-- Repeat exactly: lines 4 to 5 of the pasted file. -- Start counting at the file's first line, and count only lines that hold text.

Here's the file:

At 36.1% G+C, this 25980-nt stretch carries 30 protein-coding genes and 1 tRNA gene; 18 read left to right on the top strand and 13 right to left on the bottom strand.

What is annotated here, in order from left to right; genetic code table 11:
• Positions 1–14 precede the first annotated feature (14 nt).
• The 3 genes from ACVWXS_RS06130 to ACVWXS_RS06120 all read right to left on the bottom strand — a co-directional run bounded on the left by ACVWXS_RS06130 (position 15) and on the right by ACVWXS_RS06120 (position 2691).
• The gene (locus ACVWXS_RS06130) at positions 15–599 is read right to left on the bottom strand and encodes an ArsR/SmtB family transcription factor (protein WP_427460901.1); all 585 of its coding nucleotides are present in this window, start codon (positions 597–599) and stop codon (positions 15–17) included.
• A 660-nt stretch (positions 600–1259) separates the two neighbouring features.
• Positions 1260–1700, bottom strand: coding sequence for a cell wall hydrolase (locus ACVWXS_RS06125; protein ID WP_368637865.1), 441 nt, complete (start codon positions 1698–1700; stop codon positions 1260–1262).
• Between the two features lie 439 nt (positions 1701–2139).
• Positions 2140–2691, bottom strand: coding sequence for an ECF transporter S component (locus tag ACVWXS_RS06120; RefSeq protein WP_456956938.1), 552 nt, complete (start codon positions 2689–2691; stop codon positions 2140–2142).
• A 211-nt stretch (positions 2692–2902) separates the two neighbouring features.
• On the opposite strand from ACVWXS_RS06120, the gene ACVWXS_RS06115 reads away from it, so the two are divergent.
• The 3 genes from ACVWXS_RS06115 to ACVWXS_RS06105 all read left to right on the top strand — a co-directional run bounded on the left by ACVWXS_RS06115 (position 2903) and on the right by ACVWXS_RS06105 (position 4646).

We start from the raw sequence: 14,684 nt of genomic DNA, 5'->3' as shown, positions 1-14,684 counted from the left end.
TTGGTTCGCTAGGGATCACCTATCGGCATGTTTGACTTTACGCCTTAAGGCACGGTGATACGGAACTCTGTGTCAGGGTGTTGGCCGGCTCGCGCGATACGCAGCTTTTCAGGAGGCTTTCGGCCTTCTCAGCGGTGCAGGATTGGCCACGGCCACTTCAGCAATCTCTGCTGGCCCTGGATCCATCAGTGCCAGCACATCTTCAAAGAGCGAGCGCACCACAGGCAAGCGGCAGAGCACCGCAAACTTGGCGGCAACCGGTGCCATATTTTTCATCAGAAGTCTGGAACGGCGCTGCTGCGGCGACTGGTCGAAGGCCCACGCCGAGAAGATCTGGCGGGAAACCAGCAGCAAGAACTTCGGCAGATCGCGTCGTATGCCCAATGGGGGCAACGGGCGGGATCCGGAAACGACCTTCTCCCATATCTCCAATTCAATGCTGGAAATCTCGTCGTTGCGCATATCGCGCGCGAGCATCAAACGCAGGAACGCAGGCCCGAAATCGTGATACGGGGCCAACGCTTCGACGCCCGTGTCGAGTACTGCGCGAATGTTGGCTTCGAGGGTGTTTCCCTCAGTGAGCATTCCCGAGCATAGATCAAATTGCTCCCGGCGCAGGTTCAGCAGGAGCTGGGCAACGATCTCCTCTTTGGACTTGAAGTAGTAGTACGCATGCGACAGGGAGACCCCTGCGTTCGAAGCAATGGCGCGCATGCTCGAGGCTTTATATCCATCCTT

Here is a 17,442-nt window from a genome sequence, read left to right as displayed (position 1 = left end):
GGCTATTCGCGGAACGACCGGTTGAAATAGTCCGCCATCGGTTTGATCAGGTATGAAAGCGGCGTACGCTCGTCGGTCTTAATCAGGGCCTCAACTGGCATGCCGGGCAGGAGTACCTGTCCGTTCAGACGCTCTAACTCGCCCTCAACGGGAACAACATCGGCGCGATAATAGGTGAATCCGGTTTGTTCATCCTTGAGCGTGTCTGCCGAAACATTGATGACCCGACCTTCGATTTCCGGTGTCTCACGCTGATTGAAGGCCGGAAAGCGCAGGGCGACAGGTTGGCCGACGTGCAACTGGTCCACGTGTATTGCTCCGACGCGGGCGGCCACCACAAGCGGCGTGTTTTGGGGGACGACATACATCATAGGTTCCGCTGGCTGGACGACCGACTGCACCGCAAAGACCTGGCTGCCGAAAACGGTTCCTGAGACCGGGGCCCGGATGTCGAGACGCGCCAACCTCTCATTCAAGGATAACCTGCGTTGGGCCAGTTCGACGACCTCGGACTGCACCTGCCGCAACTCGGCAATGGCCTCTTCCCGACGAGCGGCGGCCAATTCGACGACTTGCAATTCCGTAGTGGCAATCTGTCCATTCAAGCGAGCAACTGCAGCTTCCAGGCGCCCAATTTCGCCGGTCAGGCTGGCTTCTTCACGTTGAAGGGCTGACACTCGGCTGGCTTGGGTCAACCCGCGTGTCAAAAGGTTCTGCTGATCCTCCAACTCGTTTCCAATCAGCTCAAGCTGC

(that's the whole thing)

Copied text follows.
• The 3 genes from ACVWXS_RS06130 to ACVWXS_RS06120 all read right to left on the bottom strand — a co-directional run bounded on the left by ACVWXS_RS06130 (position 15) and on the right by ACVWXS_RS06120 (position 2691).
• The gene (locus ACVWXS_RS06130) at positions 15–599 is read right to left on the bottom strand and encodes an ArsR/SmtB family transcription factor (protein WP_427460901.1); all 585 of its coding nucleotides are present in this window, start codon (positions 597–599) and stop codon (positions 15–17) included.